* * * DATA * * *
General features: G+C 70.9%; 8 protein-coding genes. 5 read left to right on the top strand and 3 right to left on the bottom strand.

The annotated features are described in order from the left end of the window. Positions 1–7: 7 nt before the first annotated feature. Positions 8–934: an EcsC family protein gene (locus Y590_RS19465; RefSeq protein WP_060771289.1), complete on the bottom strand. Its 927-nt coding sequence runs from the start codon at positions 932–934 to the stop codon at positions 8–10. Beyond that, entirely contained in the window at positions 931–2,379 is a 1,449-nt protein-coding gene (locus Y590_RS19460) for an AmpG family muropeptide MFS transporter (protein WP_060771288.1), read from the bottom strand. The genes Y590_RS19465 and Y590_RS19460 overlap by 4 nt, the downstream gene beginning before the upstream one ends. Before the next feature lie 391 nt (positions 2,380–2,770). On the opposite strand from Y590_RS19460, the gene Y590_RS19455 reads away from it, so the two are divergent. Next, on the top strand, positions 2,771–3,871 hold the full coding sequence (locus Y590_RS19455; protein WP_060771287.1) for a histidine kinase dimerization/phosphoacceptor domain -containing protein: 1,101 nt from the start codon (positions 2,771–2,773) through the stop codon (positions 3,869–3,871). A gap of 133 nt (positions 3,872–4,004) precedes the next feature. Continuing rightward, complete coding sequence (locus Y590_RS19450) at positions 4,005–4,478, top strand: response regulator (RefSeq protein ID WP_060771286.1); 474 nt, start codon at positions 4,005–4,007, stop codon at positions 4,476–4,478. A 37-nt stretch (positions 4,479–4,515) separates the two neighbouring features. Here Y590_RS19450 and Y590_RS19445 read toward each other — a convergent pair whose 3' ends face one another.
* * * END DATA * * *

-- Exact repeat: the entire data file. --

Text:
General features: G+C 70.9%; 8 protein-coding genes. 5 read left to right on the top strand and 3 right to left on the bottom strand.

The annotated features are described in order from the left end of the window. Positions 1–7: 7 nt before the first annotated feature. Positions 8–934: an EcsC family protein gene (locus Y590_RS19465; RefSeq protein WP_060771289.1), complete on the bottom strand. Its 927-nt coding sequence runs from the start codon at positions 932–934 to the stop codon at positions 8–10. Beyond that, entirely contained in the window at positions 931–2,379 is a 1,449-nt protein-coding gene (locus Y590_RS19460) for an AmpG family muropeptide MFS transporter (protein WP_060771288.1), read from the bottom strand. The genes Y590_RS19465 and Y590_RS19460 overlap by 4 nt, the downstream gene beginning before the upstream one ends. Before the next feature lie 391 nt (positions 2,380–2,770). On the opposite strand from Y590_RS19460, the gene Y590_RS19455 reads away from it, so the two are divergent. Next, on the top strand, positions 2,771–3,871 hold the full coding sequence (locus Y590_RS19455; protein WP_060771287.1) for a histidine kinase dimerization/phosphoacceptor domain -containing protein: 1,101 nt from the start codon (positions 2,771–2,773) through the stop codon (positions 3,869–3,871). A gap of 133 nt (positions 3,872–4,004) precedes the next feature. Continuing rightward, complete coding sequence (locus Y590_RS19450) at positions 4,005–4,478, top strand: response regulator (RefSeq protein ID WP_060771286.1); 474 nt, start codon at positions 4,005–4,007, stop codon at positions 4,476–4,478. A 37-nt stretch (positions 4,479–4,515) separates the two neighbouring features. Here Y590_RS19450 and Y590_RS19445 read toward each other — a convergent pair whose 3' ends face one another.